TheStreet.com – mostly Parrots

Mebane Faber and Josh Brown’s posts about how best to fix TheStreet.com ($TST), got me thinking about the different types of financial content and the relative value of each.  I currently see three major types of content generators – Reporters, Observers and Parrots.

Reporters are the easiest to define and the ones we’re most familiar with.  They are the people or organizations that actually do the work of a reporter.  They have contacts, they do research, they break stories.  AP, Reuters, The Wall Street Journal and Bloomberg fall into this category.  Their value is simple to define, they are a definitive news source (i.e. their name is often referenced in subsequent summary articles by other organizations) and they are often the first to break or release a specific story.  There is tremendous value generated by this type of content and their sites are updated constantly throughout the day and they have been successful in licensing or charging for their news feeds and content.  Its virtually unfathomable to imagine the financial news industry without the above mentioned companies.

Observers are where most bloggers and columnists fall.  They do not break the news, they instead interpret or react to it.  Paul Krugman, Barry Ritholtz, Josh Brown and the majority of the daily links at Abnormal Returns are observers.  The value of their content varies widely based on its actionability and timeframe.   At the top of the list is content that is either actionable in a very short timeframe (e.g. a specific trade idea) or that is non-actionable and not time sensitive (Barry’s Apprenticed Investor series).  The least valuable is non-actionable short term information (e.g. $AAPL is acting strange here) or actionable and not time sensitive (e.g. buy and hold $AAPL for 10 years).  The biggest advantage observers have is they do not have to publish constantly.  If there is nothing interesting happening, there is no need to push out ten new stories.  The downside is that this type of content has proven very challenging to monetize on its own.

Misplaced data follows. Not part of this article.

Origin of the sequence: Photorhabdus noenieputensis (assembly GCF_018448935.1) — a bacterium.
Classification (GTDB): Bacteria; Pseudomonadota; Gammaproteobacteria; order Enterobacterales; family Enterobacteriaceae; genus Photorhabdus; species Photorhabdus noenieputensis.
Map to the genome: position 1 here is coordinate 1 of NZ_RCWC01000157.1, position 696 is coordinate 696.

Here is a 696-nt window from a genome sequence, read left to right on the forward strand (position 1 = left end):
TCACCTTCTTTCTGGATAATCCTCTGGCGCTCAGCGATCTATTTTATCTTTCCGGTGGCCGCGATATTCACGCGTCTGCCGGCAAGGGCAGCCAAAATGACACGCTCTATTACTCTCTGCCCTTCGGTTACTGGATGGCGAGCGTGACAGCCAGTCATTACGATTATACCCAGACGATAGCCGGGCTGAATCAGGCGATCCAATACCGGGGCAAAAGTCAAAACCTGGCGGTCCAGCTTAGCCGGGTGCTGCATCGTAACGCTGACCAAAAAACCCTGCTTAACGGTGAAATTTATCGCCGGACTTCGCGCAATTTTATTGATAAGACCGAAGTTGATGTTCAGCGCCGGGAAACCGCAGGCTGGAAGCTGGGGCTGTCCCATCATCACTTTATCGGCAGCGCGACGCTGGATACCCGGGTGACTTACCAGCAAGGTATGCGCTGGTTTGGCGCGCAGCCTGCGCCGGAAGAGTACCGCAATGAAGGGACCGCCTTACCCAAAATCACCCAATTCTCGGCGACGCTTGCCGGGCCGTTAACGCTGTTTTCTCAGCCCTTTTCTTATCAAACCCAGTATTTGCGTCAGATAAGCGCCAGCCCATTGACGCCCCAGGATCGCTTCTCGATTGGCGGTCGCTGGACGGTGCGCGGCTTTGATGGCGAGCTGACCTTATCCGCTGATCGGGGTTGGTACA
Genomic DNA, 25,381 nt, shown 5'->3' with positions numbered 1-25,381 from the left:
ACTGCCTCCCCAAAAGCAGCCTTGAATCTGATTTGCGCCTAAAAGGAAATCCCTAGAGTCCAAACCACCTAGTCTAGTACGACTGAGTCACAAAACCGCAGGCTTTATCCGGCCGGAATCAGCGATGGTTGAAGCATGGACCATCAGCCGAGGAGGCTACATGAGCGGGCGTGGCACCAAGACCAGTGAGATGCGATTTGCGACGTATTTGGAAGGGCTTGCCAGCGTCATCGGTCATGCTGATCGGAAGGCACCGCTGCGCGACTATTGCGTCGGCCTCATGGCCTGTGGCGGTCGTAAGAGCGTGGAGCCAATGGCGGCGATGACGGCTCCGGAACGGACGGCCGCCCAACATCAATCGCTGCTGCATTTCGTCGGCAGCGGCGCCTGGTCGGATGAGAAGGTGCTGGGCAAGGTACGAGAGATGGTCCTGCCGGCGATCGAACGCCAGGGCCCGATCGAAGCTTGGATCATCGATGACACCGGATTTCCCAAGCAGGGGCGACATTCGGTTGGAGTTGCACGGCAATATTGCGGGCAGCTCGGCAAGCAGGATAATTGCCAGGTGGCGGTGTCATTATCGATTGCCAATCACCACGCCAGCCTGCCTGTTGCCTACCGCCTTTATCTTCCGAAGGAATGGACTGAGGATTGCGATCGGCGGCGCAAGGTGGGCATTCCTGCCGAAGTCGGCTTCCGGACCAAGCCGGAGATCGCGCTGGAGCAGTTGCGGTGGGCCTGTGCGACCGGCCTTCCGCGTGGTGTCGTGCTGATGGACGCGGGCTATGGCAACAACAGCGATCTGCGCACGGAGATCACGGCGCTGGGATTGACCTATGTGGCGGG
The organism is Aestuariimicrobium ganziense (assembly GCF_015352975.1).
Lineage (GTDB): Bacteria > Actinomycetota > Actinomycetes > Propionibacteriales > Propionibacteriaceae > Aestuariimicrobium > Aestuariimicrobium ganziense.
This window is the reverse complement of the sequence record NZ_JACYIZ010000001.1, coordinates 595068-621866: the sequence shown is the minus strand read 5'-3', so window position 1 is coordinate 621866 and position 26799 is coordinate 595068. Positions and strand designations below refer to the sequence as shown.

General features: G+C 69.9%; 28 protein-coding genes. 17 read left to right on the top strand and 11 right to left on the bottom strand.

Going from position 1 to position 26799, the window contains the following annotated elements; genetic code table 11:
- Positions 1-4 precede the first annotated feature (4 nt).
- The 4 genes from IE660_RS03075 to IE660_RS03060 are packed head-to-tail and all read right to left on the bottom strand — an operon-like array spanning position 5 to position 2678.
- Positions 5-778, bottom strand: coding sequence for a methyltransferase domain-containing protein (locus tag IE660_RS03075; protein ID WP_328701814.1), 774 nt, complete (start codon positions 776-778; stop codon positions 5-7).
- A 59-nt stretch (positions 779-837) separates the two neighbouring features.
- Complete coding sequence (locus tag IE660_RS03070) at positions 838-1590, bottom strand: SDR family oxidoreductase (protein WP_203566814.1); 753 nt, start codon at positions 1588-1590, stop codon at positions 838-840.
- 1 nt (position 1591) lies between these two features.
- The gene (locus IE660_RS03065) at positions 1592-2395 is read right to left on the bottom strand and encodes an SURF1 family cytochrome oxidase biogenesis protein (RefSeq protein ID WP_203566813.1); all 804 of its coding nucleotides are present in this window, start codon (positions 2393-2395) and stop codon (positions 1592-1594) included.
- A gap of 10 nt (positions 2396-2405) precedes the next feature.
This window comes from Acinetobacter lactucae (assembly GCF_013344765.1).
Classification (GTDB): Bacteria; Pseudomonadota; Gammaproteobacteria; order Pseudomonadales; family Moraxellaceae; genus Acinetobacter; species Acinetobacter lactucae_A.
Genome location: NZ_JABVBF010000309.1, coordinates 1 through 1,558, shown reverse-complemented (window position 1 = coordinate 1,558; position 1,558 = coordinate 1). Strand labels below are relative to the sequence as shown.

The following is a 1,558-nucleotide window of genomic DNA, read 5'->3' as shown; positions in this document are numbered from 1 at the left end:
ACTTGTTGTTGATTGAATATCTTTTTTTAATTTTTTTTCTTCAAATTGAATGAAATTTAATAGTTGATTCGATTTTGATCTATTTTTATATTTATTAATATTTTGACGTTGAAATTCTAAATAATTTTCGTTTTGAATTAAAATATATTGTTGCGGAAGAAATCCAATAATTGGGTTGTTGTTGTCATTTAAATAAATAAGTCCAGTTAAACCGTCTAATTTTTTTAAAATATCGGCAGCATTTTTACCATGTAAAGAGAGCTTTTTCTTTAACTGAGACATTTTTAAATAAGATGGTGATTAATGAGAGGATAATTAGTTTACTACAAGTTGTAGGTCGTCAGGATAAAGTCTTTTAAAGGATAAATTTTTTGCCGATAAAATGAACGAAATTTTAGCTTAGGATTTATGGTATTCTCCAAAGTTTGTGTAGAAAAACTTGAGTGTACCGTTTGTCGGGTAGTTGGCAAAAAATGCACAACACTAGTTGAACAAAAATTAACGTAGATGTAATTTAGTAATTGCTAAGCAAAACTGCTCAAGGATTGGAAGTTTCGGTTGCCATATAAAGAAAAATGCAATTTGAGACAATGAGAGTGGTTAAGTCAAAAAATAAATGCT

Parrots are sites that feel to push out new stories constantly throughout the day, yet do not have the infrastructure or access to “new” stories that the reporters do.  This leads them to generate a ton of content that is either a summarization or articles from one of the big reporting sites or vague non-actionable “advice” without a real timeframe.  All content is generated with a single goal, drive page views.  As Josh mentioned this leads to articles that should have been one page becoming three, ads everywhere and Business Insider style headlines.  This model combines the worst of both Reporters and Observers as it has a relatively high cost structure (many writers pushing out tons of “content”) yet has a monetization value similar to blogs.  It also lacks the “authority” that the traditional news generators enjoy.  Would a hedge fund or quant firm building a system that requires machine readable news would license TheStreet.com or BusinessInsider over Reuters/AP/Bloomberg/WSJ?

The questions about TheStreet.com’s business model raises a much larger issue.  The vast majority of the actual financial news is generated from very few companies that generate substantial profits.  There is a tremendous amount of high quality reaction and interpretation of this news (bloggers, StockTwits, columnists, etc) that is almost all available for free and generates minimal revenue.  Is it even possible to build a sizable business around a group of “Observers” when there is so much quality free competition?

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